St Croix River Road Ramblings

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Sunday, October 4, 2015

October's Bright Blue Weather

Finding a new born calf, hidden by her mother in the wooded cow pasture was an adventure.  Sometimes stumbling around the darkening evening brought surprises the next morning

Cows were normally separated out and brought to the youngstock barn to give birth, so we could make sure things went OK and they didn't try to hide the calf in the woods. 

Dad and Mom tried to have their cows all give birth in October, after the fall harvest, so the cows were dry in the harvest time and gave milk all winter long

Harvest was not just for the animals.  Mrs Everhart above has a piece of watermelon and the Hughes boys below (cousins of V.R. Hanson) show off the squash and pumpkins 

"Betsy didn't come home from the pasture tonight," said Dad in a worried tone, "I knew she was close to freshening (having a calf restarted the milk supply -- called freshening by dairy farmers).    " "Will you boys take the tractor and trailer and go up there and find her and the calf?" asked Dad, knowing we would enjoy the adventure of searching the 60 acres of rolling woodlands for a cow and her hidden calf.  

  As it was only an hour before dark, we hooked up the Super C Farmall to the farm trailer, threw in a few hay bales and drove the 1/2 mile up the road where for 40 years, Dad drove his cows back and forth from farm to pasture each morning and evening.  The farm was divided by neighbors who wouldn't sell their land so the cows had a leisurely stroll each morning and evening along the dirt road, grazing the ditches as they ambled along.  

   We parked the tractor in the field on top of the hill and fanned out following the cow trails down into the pasture.  Some of the pasture was open and accessible, but much was wooded and other swampland with heavy cover, favored by a dairy cow reverting to her instinctual behavior where you hid the calf from everyone and everything and defended the territory by charging anyone or thing that approached. 

  We had Lucky, our German Shepherd dog along.  He was excellent for herding cows to and from places, but had never caught on to finding the cows.  He quickly forgot about our mission as he treed a gray squirrel trying to bark it to death.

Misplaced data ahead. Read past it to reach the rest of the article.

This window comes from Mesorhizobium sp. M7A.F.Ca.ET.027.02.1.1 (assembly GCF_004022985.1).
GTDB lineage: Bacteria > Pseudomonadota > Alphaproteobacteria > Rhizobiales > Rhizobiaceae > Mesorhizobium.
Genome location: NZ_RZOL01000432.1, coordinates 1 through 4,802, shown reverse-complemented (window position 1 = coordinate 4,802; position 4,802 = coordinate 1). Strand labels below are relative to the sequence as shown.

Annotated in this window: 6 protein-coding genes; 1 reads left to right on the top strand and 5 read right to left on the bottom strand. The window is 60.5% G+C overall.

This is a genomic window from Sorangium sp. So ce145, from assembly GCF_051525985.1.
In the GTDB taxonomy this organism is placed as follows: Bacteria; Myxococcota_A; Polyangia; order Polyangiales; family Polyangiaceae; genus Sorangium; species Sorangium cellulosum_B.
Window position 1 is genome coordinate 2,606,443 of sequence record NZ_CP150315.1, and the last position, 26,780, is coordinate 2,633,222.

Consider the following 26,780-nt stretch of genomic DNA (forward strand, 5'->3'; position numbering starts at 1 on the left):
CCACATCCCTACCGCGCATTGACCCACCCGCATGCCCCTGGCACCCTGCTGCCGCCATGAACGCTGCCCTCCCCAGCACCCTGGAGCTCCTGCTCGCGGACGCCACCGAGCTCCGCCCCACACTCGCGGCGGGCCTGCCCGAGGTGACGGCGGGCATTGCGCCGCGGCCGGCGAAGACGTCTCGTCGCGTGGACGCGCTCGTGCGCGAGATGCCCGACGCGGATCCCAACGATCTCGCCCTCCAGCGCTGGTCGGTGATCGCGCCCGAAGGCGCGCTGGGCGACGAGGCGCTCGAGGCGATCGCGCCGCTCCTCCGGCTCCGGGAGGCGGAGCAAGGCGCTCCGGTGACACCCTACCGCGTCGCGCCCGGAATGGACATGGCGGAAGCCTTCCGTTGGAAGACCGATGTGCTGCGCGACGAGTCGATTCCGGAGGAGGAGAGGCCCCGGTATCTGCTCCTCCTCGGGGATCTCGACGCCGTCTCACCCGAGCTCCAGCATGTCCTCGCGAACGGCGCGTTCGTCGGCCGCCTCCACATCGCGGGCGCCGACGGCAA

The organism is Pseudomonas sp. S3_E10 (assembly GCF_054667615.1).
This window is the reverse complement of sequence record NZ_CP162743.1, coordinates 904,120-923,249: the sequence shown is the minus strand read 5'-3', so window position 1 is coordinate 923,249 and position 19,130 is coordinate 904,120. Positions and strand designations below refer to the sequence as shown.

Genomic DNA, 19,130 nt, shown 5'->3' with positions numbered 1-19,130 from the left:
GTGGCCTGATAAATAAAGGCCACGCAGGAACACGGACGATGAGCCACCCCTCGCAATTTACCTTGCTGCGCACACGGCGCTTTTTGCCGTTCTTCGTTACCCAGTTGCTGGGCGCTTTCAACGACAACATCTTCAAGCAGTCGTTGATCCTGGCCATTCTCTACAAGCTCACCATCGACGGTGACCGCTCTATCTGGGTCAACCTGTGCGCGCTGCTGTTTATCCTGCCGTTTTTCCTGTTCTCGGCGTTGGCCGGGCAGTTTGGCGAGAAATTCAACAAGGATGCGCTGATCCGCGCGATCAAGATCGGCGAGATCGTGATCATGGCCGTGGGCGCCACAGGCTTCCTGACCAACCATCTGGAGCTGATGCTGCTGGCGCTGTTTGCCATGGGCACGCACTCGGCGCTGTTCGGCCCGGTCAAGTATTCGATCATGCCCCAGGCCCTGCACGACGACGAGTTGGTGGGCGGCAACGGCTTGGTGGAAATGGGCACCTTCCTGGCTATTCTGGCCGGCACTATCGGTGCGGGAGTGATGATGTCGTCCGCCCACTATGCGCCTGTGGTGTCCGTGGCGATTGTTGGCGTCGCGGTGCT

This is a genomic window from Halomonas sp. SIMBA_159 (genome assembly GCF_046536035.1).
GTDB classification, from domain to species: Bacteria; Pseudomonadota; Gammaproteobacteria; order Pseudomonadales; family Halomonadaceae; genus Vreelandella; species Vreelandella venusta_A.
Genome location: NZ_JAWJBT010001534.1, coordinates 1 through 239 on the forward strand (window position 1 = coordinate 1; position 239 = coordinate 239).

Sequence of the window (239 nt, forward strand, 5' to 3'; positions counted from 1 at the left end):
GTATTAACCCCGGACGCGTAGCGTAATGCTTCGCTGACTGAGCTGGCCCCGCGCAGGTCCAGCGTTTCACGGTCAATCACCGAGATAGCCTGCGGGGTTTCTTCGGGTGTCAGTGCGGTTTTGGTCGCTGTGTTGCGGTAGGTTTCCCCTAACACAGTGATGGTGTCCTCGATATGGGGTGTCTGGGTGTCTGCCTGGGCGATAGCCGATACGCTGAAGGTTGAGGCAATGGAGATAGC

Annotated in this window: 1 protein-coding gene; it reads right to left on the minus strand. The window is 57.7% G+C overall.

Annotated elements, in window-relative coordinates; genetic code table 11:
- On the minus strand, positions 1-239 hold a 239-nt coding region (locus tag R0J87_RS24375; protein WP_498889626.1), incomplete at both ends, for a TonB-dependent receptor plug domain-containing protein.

"You go along the south fence all the way to Wolf Creek and then double back around the big swamp and follow the ridge north," Captain and oldest brother Marv told Everett. "Byron, you go straight north along the field to the fenceline and head west to Wolf Creek and cover the hillside, Tamarack swamp and then come back a little south of the fence. Russ, you take the top of the north ridge and follow it to Wolf Creek and double back to the south and I will poke around between you and Ev.   Holler if you find her. We will meet back here after we go over and back"

   Thirty minutes later we gathered at the tractor, as dusk began to fall.  "We have time for one more pass, so let's try again, this time just walk around and poke into every little brush patch, swamp, and cover you can find.  When the sun sets, and you can't see meet back here again."

   Twenty minutes later, "Here she is," we heard Byron yell and headed towards the sound.  We converged on a tiny brush patch on the ridge between two swamps in the middle of the pasture, where Betsy was charging Byron as he dodged behind trees to avoid her rushes.  

   The calf was up and past the wobbly stage, and frisked around too.  "You keep distracting Betsy, Byron and I'll get a rope on the calf," yelled Marvin who had carried the rope with the lasso. 

  We cornered the calf, got a rope around its neck and tied it to a tree.  "Russ, you bring the tractor and trailer down here through the north field."  A few minutes later I had it there. 
The north pasture had a few fields that were very hilly and kept into hay to keep from washing.  Here the Super C Farmall mows the hay and the Jubilee Ford (with umbrella) follows behind crushing the hay stems to dry it faster.  The closely eaten cow pasture is in the foreground.  When Dad bought another farm 2 miles north, he turned these fields into cow pasture too. 

   Betsy had calmed down a little, and we tossed the calf into the trailer between some hay bales, but at the very back where Betsy could see her baby bull clearly.  I slowly drove the tractor, lights on now to see in the late evening shadows, as the other boys sat on hay bales and Betsy followed her calf close behind the trailer.